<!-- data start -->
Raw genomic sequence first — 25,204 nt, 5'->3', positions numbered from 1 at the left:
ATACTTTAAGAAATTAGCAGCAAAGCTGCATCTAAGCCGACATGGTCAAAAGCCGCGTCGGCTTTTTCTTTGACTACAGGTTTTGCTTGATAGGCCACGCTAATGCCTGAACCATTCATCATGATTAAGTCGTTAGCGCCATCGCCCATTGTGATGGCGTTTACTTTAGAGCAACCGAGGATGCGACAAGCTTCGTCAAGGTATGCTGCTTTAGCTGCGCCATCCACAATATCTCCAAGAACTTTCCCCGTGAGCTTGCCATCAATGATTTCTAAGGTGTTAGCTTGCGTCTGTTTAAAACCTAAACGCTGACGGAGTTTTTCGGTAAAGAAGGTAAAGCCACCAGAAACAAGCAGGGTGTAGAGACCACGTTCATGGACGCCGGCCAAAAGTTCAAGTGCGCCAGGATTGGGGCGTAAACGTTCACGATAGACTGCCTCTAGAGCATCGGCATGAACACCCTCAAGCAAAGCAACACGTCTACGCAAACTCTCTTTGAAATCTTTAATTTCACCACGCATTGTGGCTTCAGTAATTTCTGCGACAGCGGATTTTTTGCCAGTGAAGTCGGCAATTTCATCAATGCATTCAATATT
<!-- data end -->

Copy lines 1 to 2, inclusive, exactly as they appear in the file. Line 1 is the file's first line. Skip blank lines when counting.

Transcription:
Raw genomic sequence first — 25,204 nt, 5'->3', positions numbered from 1 at the left:
ATACTTTAAGAAATTAGCAGCAAAGCTGCATCTAAGCCGACATGGTCAAAAGCCGCGTCGGCTTTTTCTTTGACTACAGGTTTTGCTTGATAGGCCACGCTAATGCCTGAACCATTCATCATGATTAAGTCGTTAGCGCCATCGCCCATTGTGATGGCGTTTACTTTAGAGCAACCGAGGATGCGACAAGCTTCGTCAAGGTATGCTGCTTTAGCTGCGCCATCCACAATATCTCCAAGAACTTTCCCCGTGAGCTTGCCATCAATGATTTCTAAGGTGTTAGCTTGCGTCTGTTTAAAACCTAAACGCTGACGGAGTTTTTCGGTAAAGAAGGTAAAGCCACCAGAAACAAGCAGGGTGTAGAGACCACGTTCATGGACGCCGGCCAAAAGTTCAAGTGCGCCAGGATTGGGGCGTAAACGTTCACGATAGACTGCCTCTAGAGCATCGGCATGAACACCCTCAAGCAAAGCAACACGTCTACGCAAACTCTCTTTGAAATCTTTAATTTCACCACGCATTGTGGCTTCAGTAATTTCTGCGACAGCGGATTTTTTGCCAGTGAAGTCGGCAATTTCATCAATGCATTCAATATT